To Fight the Gun Epidemic, Think Like a Parent

— Healthcare professionals know the first step to wellness begins at home

A photo of a father and son outdoors wearing ear protection as the son learns about gun safety.
Prince is a pediatric surgeon.

Each year, around Father's Day, I find myself moved by two powerful memories, one involving my father, the other my sons, and both involving guns.

The first memory is of my dad looking over me as I fired a .22 caliber rifle as a teenager for the first time. It isn't lost on me what that must have meant to him: it was a moral problem with which to grapple, a problem to solve. As a young man, he risked his life and lost friends as a counter-revolutionary fighting Fidel Castro's oppressive regime in his native Cuba, and he harbored no illusions about what happens when very bad men take up arms. But he spent his entire adult life as a sociologist and a diplomat, fiercely dedicated to the idea that peace and freedom were attainable and defensible by other, non-violent means. It was this complicated history that underscored why he wanted me to know how to handle a firearm, but also to understand their devastating power and why it ought to be curbed.

My second memory is much more visceral, and it involves my boys, now 18 and 16. A few years ago, I was at the hospital, preparing for another shift as a pediatric surgeon, when the phone buzzed, informing me that my children were on lock-down in school due to an active shooter situation. Words cannot capture the sheer, abject terror I felt, the rage and the fear and the helplessness. Nor could they eloquently capture the maddening and surreal experience of speaking to your children and advising them on what they ought to do if someone pulls out a gun in class. It's a horror no parent should ever experience. Sadly, it is a reality we drill for as the largest pediatric trauma center in New York State.

As I reflect on how guns helped me understand my role as both a father and a son, an obvious question comes to mind: What now? How can we effectively fight America's gun epidemic, and help save lives needlessly lost to gun violence?

It's obviously a complex question, and it calls for intricate and multilayered solutions. But one above all resonates: We can only begin to solve this problem if we think not like partisans or activists or advocates but like parents.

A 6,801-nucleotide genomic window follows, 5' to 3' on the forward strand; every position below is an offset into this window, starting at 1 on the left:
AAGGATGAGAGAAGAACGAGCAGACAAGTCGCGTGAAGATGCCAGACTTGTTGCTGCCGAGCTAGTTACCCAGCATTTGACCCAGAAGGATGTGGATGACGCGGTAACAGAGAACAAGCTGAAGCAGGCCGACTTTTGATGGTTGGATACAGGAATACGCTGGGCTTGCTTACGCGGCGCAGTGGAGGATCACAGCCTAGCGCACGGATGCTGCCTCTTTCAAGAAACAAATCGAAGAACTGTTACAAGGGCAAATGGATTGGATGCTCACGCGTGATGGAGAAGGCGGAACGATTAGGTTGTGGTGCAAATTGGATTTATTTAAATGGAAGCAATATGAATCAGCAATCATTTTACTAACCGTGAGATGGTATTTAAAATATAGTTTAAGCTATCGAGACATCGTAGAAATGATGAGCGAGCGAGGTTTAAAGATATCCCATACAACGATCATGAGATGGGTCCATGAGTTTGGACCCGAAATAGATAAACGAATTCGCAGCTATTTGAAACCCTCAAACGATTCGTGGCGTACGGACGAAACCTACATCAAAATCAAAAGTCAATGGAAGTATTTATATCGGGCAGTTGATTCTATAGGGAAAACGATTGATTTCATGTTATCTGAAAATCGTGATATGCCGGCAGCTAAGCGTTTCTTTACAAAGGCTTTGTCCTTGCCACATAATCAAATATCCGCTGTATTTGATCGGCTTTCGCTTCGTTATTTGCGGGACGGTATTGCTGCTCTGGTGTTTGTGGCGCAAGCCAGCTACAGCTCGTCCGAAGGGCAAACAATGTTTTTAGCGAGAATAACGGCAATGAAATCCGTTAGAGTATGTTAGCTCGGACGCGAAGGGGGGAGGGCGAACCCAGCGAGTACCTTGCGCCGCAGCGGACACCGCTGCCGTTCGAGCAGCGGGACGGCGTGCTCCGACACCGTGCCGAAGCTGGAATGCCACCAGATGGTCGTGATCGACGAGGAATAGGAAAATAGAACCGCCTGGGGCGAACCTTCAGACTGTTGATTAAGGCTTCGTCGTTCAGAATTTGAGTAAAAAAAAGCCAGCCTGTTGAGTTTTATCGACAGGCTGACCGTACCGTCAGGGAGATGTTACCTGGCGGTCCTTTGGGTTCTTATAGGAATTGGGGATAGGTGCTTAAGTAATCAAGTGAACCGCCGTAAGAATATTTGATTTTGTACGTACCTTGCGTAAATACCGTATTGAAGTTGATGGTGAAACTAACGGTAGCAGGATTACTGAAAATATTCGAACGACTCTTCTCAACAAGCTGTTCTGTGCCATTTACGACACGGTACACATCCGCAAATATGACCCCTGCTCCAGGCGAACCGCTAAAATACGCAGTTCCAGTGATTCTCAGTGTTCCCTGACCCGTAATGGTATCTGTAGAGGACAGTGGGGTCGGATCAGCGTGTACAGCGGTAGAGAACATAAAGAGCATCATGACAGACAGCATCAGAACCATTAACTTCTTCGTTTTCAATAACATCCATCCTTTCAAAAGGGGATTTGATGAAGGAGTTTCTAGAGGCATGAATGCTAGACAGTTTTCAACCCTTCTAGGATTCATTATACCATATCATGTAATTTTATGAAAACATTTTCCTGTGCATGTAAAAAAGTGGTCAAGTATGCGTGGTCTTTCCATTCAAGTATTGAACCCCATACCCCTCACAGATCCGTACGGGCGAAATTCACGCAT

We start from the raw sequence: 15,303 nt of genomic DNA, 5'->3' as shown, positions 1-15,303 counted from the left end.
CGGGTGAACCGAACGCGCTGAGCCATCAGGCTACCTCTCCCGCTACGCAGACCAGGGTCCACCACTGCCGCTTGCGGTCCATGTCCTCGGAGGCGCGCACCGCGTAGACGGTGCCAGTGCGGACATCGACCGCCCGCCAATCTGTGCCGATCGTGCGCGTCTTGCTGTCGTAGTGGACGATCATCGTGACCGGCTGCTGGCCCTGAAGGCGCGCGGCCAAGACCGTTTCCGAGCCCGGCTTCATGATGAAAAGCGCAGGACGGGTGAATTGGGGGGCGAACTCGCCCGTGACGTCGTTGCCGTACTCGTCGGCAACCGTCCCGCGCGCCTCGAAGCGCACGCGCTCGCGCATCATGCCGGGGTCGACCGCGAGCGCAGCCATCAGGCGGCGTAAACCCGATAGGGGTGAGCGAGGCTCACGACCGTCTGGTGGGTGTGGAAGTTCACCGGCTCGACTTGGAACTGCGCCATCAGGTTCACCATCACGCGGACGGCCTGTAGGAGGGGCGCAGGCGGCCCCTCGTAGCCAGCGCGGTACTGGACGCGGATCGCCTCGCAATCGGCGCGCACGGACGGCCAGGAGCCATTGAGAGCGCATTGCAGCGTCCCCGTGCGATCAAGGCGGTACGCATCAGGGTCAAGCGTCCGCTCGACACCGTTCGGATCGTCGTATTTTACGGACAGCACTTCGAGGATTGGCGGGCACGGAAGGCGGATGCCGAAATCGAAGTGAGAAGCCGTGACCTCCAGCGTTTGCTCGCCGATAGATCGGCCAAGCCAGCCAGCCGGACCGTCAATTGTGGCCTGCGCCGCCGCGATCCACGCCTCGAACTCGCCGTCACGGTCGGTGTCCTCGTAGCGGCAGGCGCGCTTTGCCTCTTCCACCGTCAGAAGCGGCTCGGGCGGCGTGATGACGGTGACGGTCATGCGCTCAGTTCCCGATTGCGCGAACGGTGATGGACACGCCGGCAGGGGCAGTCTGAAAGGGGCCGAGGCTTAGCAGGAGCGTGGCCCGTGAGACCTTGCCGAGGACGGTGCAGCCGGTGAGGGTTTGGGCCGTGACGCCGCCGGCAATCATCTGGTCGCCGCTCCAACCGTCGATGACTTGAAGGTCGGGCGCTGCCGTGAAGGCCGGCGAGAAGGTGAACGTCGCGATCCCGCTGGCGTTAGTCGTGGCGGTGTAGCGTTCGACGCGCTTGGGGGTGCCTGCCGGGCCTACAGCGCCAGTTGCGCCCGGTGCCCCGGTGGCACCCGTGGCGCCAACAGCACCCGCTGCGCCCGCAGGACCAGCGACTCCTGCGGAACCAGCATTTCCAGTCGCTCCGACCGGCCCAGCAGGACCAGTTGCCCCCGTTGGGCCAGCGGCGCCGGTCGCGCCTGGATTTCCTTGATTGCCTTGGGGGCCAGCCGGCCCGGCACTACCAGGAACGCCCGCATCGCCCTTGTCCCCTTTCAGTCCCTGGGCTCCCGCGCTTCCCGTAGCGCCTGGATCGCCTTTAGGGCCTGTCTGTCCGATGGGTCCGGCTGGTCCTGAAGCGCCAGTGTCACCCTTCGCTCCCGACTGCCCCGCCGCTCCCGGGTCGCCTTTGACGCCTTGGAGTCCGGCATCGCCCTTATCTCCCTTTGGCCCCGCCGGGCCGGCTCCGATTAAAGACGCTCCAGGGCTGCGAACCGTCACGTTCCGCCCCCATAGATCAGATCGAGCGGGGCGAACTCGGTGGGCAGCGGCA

The moment we welcome our first child into the world, we learn that being a parent means having to grapple with complicated realities and having to come to terms with the fact that, no matter how hard you try, you can never completely shelter your children from any harm or malice. This means that our best bet is to give our kids a solid understanding of the reality they'll face when they leave home, and to raise them with values that will help them leave the world they meet outside a bit better than they found it.

According to the most recently available statistics, there are currently more than 400 million firearms in circulation in the U.S. Couple this with an abundance of ammunition, and the gun violence pandemic has plenty of material to sustain it. So, while good and responsible policies help and are essential, so is education.

This brings me back to my father. As much as he chose to put down his guns, and as fiercely as he believed that violence could never bring about anything but misery and suffering, he understood my developing a facility with firearms because he wanted me to treat them responsibly, not as something to celebrate carelessly or fear unreservedly. He wanted me to see them as powerful objects calling out for strong precautions. It is why, as a father, I too have taught my sons about firearm safety through the Boy Scouts but have chosen not to have a gun in our home.

There is much we, as healers and parents, can do to deliver a similar message unequivocally. For those who choose to keep guns in the home, responsible gun ownership requires that guns are stored safely. Shockingly, a 2016 survey found that only 25% of Americans stored all their guns unloaded and locked, which is why we're faced with tragic headlines every so often about a child who found a weapon lying around the house with disastrous consequences. Tragedies like these are easy to avoid.

Storage, however, is just the first step. Anyone who has access to a firearm must receive comprehensive training on how to operate it, as well as recurring and insistent emphasis on safety. Just as we spend considerable time talking to our children about precautions before getting behind the wheel when they're old enough to drive, any parent with a firearm in the home must be diligent in talking to them about responsible shooting.

If we can do that -- if we can take the conversation away from merely digging our heels into an extremely pro- or anti-gun position and demonizing anyone who doesn't agree with us -- we would go a long way toward beginning to address the actual problem at hand. Sure, there's much the government can do, on both the Federal and local level, to help curb this epidemic. But as any good doctor -- and dad -- will tell you, the first step to wellness begins at home.

Jose Prince, MD, is surgeon in chief of Cohen Children's Medical Center, at Northwell Health in New York.